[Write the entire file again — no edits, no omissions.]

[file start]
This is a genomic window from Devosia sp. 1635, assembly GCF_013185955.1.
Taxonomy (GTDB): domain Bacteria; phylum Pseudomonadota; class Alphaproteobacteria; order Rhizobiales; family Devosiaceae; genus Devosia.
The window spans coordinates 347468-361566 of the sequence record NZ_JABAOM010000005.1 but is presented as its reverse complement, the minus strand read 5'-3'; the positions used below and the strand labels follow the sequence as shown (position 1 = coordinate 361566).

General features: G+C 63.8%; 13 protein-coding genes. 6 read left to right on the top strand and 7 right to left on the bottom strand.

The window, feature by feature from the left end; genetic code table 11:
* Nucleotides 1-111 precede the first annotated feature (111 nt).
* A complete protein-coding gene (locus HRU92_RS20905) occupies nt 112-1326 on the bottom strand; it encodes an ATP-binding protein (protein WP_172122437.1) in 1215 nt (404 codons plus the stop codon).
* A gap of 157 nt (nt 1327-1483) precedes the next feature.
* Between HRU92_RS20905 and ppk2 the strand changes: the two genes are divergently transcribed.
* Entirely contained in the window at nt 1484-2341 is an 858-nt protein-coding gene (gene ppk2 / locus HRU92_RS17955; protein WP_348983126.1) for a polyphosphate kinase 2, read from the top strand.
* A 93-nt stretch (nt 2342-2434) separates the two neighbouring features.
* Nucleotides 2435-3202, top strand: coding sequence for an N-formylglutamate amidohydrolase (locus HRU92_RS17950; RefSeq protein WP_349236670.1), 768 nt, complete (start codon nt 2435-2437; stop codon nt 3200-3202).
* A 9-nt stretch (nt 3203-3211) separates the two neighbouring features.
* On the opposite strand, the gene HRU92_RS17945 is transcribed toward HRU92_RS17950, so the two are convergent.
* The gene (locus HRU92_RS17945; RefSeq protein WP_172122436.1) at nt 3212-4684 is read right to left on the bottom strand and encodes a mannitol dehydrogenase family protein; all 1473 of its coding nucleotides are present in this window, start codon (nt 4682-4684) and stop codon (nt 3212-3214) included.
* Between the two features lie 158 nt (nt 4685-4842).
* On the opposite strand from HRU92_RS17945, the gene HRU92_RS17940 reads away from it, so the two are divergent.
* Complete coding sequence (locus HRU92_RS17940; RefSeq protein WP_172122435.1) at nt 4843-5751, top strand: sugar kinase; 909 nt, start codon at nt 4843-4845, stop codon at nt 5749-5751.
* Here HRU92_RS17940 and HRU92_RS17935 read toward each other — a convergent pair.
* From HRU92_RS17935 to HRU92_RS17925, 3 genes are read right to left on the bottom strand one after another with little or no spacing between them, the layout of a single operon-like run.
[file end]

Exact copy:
This is a genomic window from Devosia sp. 1635, assembly GCF_013185955.1.
Taxonomy (GTDB): domain Bacteria; phylum Pseudomonadota; class Alphaproteobacteria; order Rhizobiales; family Devosiaceae; genus Devosia.
The window spans coordinates 347468-361566 of the sequence record NZ_JABAOM010000005.1 but is presented as its reverse complement, the minus strand read 5'-3'; the positions used below and the strand labels follow the sequence as shown (position 1 = coordinate 361566).

General features: G+C 63.8%; 13 protein-coding genes. 6 read left to right on the top strand and 7 right to left on the bottom strand.

The window, feature by feature from the left end; genetic code table 11:
* Nucleotides 1-111 precede the first annotated feature (111 nt).
* A complete protein-coding gene (locus HRU92_RS20905) occupies nt 112-1326 on the bottom strand; it encodes an ATP-binding protein (protein WP_172122437.1) in 1215 nt (404 codons plus the stop codon).
* A gap of 157 nt (nt 1327-1483) precedes the next feature.
* Between HRU92_RS20905 and ppk2 the strand changes: the two genes are divergently transcribed.
* Entirely contained in the window at nt 1484-2341 is an 858-nt protein-coding gene (gene ppk2 / locus HRU92_RS17955; protein WP_348983126.1) for a polyphosphate kinase 2, read from the top strand.
* A 93-nt stretch (nt 2342-2434) separates the two neighbouring features.
* Nucleotides 2435-3202, top strand: coding sequence for an N-formylglutamate amidohydrolase (locus HRU92_RS17950; RefSeq protein WP_349236670.1), 768 nt, complete (start codon nt 2435-2437; stop codon nt 3200-3202).
* A 9-nt stretch (nt 3203-3211) separates the two neighbouring features.
* On the opposite strand, the gene HRU92_RS17945 is transcribed toward HRU92_RS17950, so the two are convergent.
* The gene (locus HRU92_RS17945; RefSeq protein WP_172122436.1) at nt 3212-4684 is read right to left on the bottom strand and encodes a mannitol dehydrogenase family protein; all 1473 of its coding nucleotides are present in this window, start codon (nt 4682-4684) and stop codon (nt 3212-3214) included.
* Between the two features lie 158 nt (nt 4685-4842).
* On the opposite strand from HRU92_RS17945, the gene HRU92_RS17940 reads away from it, so the two are divergent.
* Complete coding sequence (locus HRU92_RS17940; RefSeq protein WP_172122435.1) at nt 4843-5751, top strand: sugar kinase; 909 nt, start codon at nt 4843-4845, stop codon at nt 5749-5751.
* Here HRU92_RS17940 and HRU92_RS17935 read toward each other — a convergent pair.
* From HRU92_RS17935 to HRU92_RS17925, 3 genes are read right to left on the bottom strand one after another with little or no spacing between them, the layout of a single operon-like run.